AVOID HOOVERISM ON A GLOBAL SCALE…. The Financial Times reports on the latest developments at the G20 meeting in South Korea, where the general trend seems to be moving in a ridiculous direction.
“Those countries with serious fiscal challenges need to accelerate the pace of consolidation,” [a joint statement from the finance ministers and central bank governors said]. “We welcome the recent announcements by some countries to reduce their deficits in 2010 and strengthen their fiscal frameworks and institutions”.
These words were in marked contrast to the G20’s previous communique from late April, which called for fiscal support to “be maintained until the recovery is firmly driven by the private sector and becomes more entrenched”.
Paul Krugman was justifiably incensed by this, explaining, “It’s basically incredible that this is happening with unemployment in the euro area still rising, and only slight labor market progress in the US.”
Right. The G20 was on the right track in April, and the shift in priorities seems painfully misguided, or as Krugman put it, “utter folly posing as wisdom.”
If there’s any consolation here, it’s that a) there are additional G20 meetings coming up, and the direction can yet move in a more productive direction; and b) other media accounts of this weekend’s gathering in South Korea aren’t quite as discouraging as the Financial Times‘ article.
The New York Times‘ report suggested the bulk of the discussion focused on financial industry reform. On growth vs. consolidation, the NYT piece characterized the debate as ongoing, with participants hoping to strike a balance.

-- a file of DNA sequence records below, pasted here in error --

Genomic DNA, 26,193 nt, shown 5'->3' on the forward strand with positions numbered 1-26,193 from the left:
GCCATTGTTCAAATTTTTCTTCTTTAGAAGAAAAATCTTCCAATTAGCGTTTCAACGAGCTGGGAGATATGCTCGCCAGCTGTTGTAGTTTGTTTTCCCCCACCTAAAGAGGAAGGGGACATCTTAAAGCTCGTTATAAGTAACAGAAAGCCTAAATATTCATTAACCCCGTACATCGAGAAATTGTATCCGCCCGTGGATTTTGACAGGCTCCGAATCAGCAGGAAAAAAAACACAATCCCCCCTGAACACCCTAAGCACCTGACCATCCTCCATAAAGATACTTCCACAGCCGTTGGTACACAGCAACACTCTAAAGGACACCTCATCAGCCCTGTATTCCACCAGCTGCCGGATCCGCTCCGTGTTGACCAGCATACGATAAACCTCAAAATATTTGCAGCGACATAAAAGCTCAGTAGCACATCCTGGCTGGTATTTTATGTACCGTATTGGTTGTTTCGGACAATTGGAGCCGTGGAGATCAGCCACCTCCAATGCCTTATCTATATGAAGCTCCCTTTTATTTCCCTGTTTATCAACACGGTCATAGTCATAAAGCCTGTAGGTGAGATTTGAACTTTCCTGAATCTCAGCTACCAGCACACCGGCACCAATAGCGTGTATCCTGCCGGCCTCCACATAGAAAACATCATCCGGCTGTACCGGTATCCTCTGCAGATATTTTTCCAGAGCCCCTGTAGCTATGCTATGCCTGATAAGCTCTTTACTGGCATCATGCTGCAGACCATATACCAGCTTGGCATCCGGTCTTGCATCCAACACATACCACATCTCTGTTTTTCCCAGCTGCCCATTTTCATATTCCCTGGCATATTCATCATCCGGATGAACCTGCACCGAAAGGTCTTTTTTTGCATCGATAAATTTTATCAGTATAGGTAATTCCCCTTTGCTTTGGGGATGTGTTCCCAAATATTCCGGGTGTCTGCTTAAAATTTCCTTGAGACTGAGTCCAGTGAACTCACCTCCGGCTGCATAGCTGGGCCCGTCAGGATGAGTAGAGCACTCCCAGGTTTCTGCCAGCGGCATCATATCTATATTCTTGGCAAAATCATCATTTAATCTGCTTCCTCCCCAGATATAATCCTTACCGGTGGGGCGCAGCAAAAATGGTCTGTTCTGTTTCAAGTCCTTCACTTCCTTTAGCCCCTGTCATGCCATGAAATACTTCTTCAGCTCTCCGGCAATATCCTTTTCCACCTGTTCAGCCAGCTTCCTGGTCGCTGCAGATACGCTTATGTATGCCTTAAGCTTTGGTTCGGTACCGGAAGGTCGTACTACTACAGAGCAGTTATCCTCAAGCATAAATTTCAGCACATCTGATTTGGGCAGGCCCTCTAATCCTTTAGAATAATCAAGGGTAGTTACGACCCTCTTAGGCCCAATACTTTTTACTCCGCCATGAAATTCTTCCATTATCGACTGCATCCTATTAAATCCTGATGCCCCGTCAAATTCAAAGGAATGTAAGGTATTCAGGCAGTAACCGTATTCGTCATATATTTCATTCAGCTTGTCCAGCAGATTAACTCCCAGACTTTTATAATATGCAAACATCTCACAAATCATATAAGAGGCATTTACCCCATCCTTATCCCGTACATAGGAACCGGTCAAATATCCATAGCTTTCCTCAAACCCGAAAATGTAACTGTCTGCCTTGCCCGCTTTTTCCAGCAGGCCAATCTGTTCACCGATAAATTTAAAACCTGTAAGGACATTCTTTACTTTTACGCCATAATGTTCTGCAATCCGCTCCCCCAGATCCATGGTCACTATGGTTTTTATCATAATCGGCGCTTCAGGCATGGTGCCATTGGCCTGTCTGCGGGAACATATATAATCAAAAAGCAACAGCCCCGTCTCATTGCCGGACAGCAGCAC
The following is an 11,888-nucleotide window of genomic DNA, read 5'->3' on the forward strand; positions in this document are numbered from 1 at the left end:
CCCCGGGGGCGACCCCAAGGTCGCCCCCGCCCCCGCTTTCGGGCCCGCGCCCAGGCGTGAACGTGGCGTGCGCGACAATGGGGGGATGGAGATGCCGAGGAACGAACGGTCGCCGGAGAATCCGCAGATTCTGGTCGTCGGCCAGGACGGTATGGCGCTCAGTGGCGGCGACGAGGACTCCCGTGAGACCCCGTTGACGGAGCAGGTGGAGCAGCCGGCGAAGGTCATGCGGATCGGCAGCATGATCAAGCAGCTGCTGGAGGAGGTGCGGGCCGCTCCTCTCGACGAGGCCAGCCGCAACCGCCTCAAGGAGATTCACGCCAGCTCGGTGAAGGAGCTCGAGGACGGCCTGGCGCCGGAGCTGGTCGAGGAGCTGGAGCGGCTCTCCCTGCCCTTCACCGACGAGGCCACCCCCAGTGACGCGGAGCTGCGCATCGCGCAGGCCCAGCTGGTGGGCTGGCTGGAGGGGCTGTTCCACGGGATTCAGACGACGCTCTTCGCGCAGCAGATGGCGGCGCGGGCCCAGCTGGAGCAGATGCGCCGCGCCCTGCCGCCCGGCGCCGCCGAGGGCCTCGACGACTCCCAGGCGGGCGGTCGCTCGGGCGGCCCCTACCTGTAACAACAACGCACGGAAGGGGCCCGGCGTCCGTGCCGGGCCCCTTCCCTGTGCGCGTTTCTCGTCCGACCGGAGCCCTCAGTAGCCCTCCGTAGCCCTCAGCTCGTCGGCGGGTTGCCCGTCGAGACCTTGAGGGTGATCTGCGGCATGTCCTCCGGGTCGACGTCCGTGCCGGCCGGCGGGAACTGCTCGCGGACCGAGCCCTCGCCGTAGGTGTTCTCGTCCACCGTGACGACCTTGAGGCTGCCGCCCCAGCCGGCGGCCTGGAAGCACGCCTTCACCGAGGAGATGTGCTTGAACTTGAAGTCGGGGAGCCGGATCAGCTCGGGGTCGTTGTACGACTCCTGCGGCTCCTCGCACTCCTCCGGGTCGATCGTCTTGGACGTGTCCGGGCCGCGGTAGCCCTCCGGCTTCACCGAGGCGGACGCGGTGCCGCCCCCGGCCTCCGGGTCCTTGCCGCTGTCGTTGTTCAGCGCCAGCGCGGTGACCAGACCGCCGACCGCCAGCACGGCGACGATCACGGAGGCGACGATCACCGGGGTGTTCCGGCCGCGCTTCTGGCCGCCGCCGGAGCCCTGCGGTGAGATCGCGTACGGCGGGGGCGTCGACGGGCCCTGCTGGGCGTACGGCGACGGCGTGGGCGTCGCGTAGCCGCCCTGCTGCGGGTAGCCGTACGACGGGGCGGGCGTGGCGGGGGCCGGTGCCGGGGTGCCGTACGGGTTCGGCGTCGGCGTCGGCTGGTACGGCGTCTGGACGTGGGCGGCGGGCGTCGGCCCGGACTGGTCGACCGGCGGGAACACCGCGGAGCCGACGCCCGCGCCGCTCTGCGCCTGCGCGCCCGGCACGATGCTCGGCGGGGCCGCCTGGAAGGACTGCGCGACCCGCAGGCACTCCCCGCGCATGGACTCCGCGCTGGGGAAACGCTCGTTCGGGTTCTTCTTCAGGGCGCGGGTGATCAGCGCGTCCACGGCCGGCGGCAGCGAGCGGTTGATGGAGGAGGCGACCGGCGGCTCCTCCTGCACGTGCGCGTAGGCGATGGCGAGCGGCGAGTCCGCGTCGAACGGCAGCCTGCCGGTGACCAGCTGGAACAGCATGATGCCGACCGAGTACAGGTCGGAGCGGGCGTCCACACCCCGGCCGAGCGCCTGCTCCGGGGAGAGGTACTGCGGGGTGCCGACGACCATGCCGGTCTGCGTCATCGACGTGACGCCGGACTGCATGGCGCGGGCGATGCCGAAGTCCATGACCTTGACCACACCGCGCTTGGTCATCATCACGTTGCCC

And while the joint statement talked of “accelerating the pace of consolidation” in some countries, it added that countries will also “expand domestic sources” of growth, “within their capacity.”
The Associated Press report added that Treasury Secretary Tim Geithner was a voice of sanity, specifically urging his counterparts, in a letter to each, not to sacrifice recovery for debt concerns. “The G-20’s strong policy response has played a pivotal role in restoring economic growth but concerns about growth as Europe makes needed policy adjustments threaten to undercut the momentum of the recovery,” Geithner said. He added, “Fiscal reforms are necessary for growth, but they will not succeed unless we are able to strengthen confidence in the global recovery.”
The G20 will reconvene in Toronto in three weeks. President Obama is scheduled to attend.